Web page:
Needless to say my journey to motherhood was nothing like I ever expected, and it continues to be a long healing journey. But It has taught me so much about the power of mindset - releasing control, surrendering and trusting that the universe is always conspiring in our favour and for our highest good even when it doesn’t feel like it. It has pushed me in directions I may have never explored, and led me to decisions I may not have had the courage to make otherwise. I would do it all over again for my two smart, funny, beautiful and spirited little girls.
What has been your greatest teachings from motherhood so far?
Where do I start! Every day I am reminded of all the opportunities for growth that motherhood presents me with (which often feel more like frustrations at the time!). Especially since becoming a Mum of two, I’ve really tried to lean into acceptance and presence – reminding myself that my girls will never be this young again and to really breathe in all the precious little moments. That said, I spent so much time resisting and fighting against how much my life and my priorities had changed and struggling to feel like ‘me’. My career had been such a huge part of my identity, and without it I felt completely lost, but equally I didn’t want to return to the corporate world on their terms and lose precious time with my girls. I beat myself up a lot for not identifying with or enjoying the ‘stay at home mum life’ that I thought I had wanted. Now - I have worked really hard to accept and embrace that motherhood is only one part of my identity (as is my career), and its ok to balance my own needs and aspirations as the other parts of me that make me whole.
I am by no means a perfect mum, but I know I am the perfect mum for my girls. I will never give up my pursuit to be the best, happiest and most authentic version of me so that I inspire them both to do the same.
In addition to running Zingara, you also run your own Corporate HR Consultancy and Career Coaching businesses; what’s the secret to doing it all?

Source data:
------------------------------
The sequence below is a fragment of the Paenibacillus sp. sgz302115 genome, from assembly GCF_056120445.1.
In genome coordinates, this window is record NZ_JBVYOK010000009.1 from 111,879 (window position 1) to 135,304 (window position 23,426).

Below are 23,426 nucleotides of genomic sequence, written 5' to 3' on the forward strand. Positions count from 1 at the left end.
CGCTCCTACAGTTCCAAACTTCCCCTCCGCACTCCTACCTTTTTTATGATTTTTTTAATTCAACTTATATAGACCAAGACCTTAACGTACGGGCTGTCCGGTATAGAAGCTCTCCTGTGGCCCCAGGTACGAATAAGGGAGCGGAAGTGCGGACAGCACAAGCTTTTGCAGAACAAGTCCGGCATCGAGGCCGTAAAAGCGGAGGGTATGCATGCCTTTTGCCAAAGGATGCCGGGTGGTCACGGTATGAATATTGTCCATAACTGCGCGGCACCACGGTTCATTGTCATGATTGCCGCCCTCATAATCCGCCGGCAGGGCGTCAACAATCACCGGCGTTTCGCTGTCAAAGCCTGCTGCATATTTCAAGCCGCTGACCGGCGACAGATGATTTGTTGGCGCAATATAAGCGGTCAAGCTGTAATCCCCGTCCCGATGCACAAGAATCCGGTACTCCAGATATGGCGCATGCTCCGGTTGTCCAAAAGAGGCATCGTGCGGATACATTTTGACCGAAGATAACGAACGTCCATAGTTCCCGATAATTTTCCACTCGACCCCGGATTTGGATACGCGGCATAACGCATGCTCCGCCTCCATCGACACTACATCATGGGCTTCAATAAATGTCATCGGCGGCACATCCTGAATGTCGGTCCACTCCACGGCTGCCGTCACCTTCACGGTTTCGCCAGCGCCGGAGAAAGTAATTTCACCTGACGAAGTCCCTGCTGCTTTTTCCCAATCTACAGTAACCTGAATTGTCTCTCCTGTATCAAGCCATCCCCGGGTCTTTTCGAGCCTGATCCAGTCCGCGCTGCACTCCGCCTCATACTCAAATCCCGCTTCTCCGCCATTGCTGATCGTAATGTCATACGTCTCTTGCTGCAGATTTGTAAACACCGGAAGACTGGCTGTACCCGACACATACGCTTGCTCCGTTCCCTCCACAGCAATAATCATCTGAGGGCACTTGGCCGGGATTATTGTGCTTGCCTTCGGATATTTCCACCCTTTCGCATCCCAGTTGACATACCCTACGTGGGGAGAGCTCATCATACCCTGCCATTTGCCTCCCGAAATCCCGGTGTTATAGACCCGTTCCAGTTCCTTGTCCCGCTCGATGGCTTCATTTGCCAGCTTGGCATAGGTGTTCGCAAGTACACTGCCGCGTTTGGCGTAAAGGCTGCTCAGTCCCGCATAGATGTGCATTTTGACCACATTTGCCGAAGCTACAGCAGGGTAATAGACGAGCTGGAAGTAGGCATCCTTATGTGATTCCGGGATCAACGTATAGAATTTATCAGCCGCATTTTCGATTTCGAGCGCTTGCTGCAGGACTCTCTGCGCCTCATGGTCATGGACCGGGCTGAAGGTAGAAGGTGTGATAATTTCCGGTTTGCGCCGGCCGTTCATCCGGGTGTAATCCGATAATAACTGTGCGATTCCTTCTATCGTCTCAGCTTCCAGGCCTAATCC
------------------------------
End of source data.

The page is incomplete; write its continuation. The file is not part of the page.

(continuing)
There is absolutely no secret! In fact I would go as far as to say that achieving ‘balance’ is a myth. Instead I choose to look at it as a constant dance between the girls, the business and my career aspirations, and just flowing with the fact that each facet demands more of me at different times and I try and build flex into my schedule to allow for that. That said, learning to unapologetically set boundaries (I'm still getting the hang of it), and time block my days with my priorities has been a games changer. There is no denying it’s a hustle and I thrive off it, however a big part of the Zingara movement for self care comes from personally reaching burnout a few times in my life, and Zingara serves as that reminder to take time for me too. It might only be 5 minute meditations, 6am Pilates or a weekend long run, but building those micro moments into your daily routines really does create sustainable benefits for you and everyone around you. I try to remember that when we are busy and overwhelmed, this is the moment we need self care the most.
What is your biggest hope and aspiration for your girls?
That they always remember how wildly capable they are of achieving their dreams, and to make sure those dreams are truly their own and not someone else’s. To grow up unapologetically themselves not caring about what other people think, and shining their light so brightly on everything and everyone around them. And to have unshakable self-worth – with a deep knowing that the world is their oyster and they can have anything they desire, and that they won’t just settle for a life less than the one they are capable and deserving of living.
What do you hope your children think of you when they get older?
I hope they see a smart, independent and brave woman who stayed true to herself and triumphed in the face of adversity. Knowing that I love them fearlessly and unconditionally and that they are forever my ‘why’ in all that I do. I might not bake cookies, and I'm the mum always in a rush with coffee in her hand, but I always am and always will be fighting in their corner.
What piece of advice would you give to new Mumma’s finding their way in motherhood?
Remove all expectations of how you think it will be and try to accept and embrace it for what it is. Be kind to yourself. It’s totally ok and normal to miss your old life. The polarity of motherhood is what makes the highs so high. It’s ok to be vulnerable and share how hard it is and that it is not all rainbows and sunshine all the time. Seek out other Mum friends; if you don’t have some around you go to your local mothers group even if you don’t want to; I didn’t want to go either, and I’ve made two of the most amazing friends and our kids adore each other. There ain’t no other hood like motherhood – it will shake you to your core but you will discover part of you that you never knew existed, and find a love that you never thought possible.
This year has seen a lot of change for me both personally and professionally, and throughout it all I continue to hold on to "Feel the fear and do it anyway".